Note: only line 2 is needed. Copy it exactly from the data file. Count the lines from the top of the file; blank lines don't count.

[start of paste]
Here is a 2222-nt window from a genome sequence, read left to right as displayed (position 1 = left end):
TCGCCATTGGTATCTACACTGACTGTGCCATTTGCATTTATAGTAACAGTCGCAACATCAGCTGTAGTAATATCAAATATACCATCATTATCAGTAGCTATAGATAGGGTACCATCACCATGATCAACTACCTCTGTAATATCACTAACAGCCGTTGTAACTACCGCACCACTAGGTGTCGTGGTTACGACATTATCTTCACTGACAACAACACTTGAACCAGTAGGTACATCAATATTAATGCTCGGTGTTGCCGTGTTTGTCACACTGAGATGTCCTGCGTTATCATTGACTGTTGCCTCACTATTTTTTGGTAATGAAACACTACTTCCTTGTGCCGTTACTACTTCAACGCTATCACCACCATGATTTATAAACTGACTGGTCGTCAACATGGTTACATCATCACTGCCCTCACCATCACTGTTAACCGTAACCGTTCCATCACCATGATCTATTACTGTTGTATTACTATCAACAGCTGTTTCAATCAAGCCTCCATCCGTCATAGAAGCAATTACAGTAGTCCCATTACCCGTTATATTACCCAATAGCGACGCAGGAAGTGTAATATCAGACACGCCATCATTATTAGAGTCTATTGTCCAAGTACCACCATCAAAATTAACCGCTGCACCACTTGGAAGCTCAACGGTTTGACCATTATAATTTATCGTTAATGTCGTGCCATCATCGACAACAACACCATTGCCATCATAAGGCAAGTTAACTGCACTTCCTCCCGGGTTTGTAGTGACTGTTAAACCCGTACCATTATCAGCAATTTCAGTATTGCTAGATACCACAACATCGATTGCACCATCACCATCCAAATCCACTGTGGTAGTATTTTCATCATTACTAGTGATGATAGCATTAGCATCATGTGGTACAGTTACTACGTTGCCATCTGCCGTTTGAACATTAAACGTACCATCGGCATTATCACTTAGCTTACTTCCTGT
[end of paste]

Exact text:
TCGCCATTGGTATCTACACTGACTGTGCCATTTGCATTTATAGTAACAGTCGCAACATCAGCTGTAGTAATATCAAATATACCATCATTATCAGTAGCTATAGATAGGGTACCATCACCATGATCAACTACCTCTGTAATATCACTAACAGCCGTTGTAACTACCGCACCACTAGGTGTCGTGGTTACGACATTATCTTCACTGACAACAACACTTGAACCAGTAGGTACATCAATATTAATGCTCGGTGTTGCCGTGTTTGTCACACTGAGATGTCCTGCGTTATCATTGACTGTTGCCTCACTATTTTTTGGTAATGAAACACTACTTCCTTGTGCCGTTACTACTTCAACGCTATCACCACCATGATTTATAAACTGACTGGTCGTCAACATGGTTACATCATCACTGCCCTCACCATCACTGTTAACCGTAACCGTTCCATCACCATGATCTATTACTGTTGTATTACTATCAACAGCTGTTTCAATCAAGCCTCCATCCGTCATAGAAGCAATTACAGTAGTCCCATTACCCGTTATATTACCCAATAGCGACGCAGGAAGTGTAATATCAGACACGCCATCATTATTAGAGTCTATTGTCCAAGTACCACCATCAAAATTAACCGCTGCACCACTTGGAAGCTCAACGGTTTGACCATTATAATTTATCGTTAATGTCGTGCCATCATCGACAACAACACCATTGCCATCATAAGGCAAGTTAACTGCACTTCCTCCCGGGTTTGTAGTGACTGTTAAACCCGTACCATTATCAGCAATTTCAGTATTGCTAGATACCACAACATCGATTGCACCATCACCATCCAAATCCACTGTGGTAGTATTTTCATCATTACTAGTGATGATAGCATTAGCATCATGTGGTACAGTTACTACGTTGCCATCTGCCGTTTGAACATTAAACGTACCATCGGCATTATCACTTAGCTTACTTCCTGT